A “help wanted” sign is displayed in the window of a store in Manhattan on December 02, 2022 in New York City.
Spencer Platt | Getty Images
November was not exactly what the Federal Reserve was looking for when it came to jobs reports.
A higher-than-expected payroll number and a tepid payrolls reading that was twice what Wall Street had forecast only add to the tightrope walk the Fed must walk.
In normal times, a strong job market and rising worker wages would have been considered high-profile issues. But this is a very good thing as the central bank tries to prevent persistent and problematic inflation.
“The Fed may take its foot off the gas at this point, fearing that inflation expectations will rise further,” Aneta Markowska, chief financial economist at Jefferies, wrote in a post-farm payrolls analysis in line with most of Wall Street Friday. “Wage growth remains in line with inflation at around 4%, showing how much more the Fed still has to do.”
Payrolls rose 263,000 in November, well ahead of the Dow Jones estimate of 200,000. Wages rose 0.6% month-on-month, more than double the estimate, while 12-month average hourly earnings accelerated to 5.1% from the 4.6% forecast.
All of these things add up to more of the same recipe for the Fed — sustained rate hikes, albeit slightly smaller than the three-quarters of a percentage point per meeting the central bank has maintained since June.
Little influence from policy actions
The figures show that the 3.75 percentage point rate hike has had little impact on labor market conditions so far.
“We really haven’t seen the impact of the Fed’s policy on the labor market yet, and that’s because the Fed is looking at job growth as a key indicator of its efforts,” said Elizabeth Crofoot, chief labor market economist at Lightcast, an analyst firm.
Much of the Street analysis after the report was viewed through the lens of Fed Chairman Jerome Powell’s comments on Wednesday. The head of the central bank announced a series of criteria he watches for clues about when inflation will fall.
Among them were supply chain issues, housing growth and wages, especially wages. He also went on to issue warnings on several issues, such as his focus on services inflation minus housing, which he thinks will reverse on its own next year.
“The labor market, particularly important for inflation in core services, is showing only early signs of rebalancing, and wage growth remains well above levels consistent with 2 percent inflation over time,” Powell said. “Despite some encouraging developments, we have a long way to go to restore price stability.”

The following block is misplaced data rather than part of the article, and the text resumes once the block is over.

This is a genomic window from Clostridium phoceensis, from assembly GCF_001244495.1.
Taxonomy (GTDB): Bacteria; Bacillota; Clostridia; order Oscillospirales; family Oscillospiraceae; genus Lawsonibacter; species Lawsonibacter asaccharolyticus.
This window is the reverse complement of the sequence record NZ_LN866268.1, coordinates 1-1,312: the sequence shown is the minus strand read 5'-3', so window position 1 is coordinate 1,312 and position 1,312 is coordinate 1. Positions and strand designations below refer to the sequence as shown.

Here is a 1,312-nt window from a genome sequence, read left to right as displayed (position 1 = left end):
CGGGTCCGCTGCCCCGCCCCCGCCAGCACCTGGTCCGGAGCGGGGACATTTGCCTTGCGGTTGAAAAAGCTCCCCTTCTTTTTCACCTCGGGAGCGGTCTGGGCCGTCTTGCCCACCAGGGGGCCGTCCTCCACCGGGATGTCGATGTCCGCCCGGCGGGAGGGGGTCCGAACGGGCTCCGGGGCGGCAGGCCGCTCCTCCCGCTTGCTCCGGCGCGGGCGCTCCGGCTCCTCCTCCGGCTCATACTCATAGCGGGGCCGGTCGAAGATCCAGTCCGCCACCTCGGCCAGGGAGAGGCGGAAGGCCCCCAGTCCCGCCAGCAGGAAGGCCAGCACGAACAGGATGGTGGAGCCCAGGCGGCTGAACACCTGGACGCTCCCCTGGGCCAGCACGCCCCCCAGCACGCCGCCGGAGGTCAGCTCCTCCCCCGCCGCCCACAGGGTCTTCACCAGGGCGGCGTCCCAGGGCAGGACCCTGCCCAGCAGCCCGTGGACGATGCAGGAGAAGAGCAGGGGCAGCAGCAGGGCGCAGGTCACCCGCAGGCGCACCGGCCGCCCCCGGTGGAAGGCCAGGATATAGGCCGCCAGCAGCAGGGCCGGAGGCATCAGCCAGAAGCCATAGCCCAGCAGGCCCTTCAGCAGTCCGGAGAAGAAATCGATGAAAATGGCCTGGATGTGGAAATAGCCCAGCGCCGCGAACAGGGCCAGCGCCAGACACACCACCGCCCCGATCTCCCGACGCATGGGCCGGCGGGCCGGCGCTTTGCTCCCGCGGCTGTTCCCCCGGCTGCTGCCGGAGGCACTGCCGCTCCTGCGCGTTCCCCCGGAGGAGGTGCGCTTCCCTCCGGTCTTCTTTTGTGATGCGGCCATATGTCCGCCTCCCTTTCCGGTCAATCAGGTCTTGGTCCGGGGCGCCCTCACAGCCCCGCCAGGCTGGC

In a speech at the Brookings Institution, he said he expected the Fed to reduce the size of interest rate hikes – a part that markets heard as the basis for the post-Powell rally. He added that the Fed would likely have to take interest rates higher than previously thought and leave them there for a long time, which was the part the market had overlooked.
“The November employment report … is what Chairman Powell was most concerned about earlier this week,” said Joseph LaVorgna, chief U.S. economist at SMBC Nikko Securities. “As labor supply continues to decline, wages are rising more than productivity. To restore labor supply and demand, monetary policy will need to be more restrictive and remain there for a long time.”
The road to ‘Goldilocks’
All is not lost, to be sure.
Powell said he still sees a path to a “soft landing” for the economy. This result seems likely to be no recession, or just a shallow one, nevertheless accompanied by a long trend of growth and at least some upward pressure on unemployment.
However, it will take a near-perfect storm to get there: Without massive layoffs, lower labor demand, easing supply chain bottlenecks, an end to hostilities in Ukraine, and a reversal of rising housing costs, especially rents. .
From a pure labor market perspective, that means a decline of perhaps 175,000 new jobs per month — to an average of 392,000 in 2022 — with annual wage growth in the 3.5% range.
There are some signs that the labor market is cooling. The Labor Department’s survey of households used to calculate the jobless rate showed a 138,000 drop in the number of people who said they were working. Some economists think the household survey and the business survey, which counts jobs rather than workers, could soon combine to show a weaker employment picture.
“The biggest disappointment was the number of wage increases,” Mark Zandi, chief economist at Moody’s Analytics, said in an interview. “We’re at 5% year-to-date. We’re not going anywhere fast, and that has to come down. That’s what we need to be most concerned about.”
Still, Zandi said he doubted Powell was too upset about Friday’s numbers.
“While the inflation outlook is highly uncertain at best, there is a path forward consistent with a Goldilocks scenario,” Zandi said. “263,000 vs 200,000 – that’s not a meaningful difference.”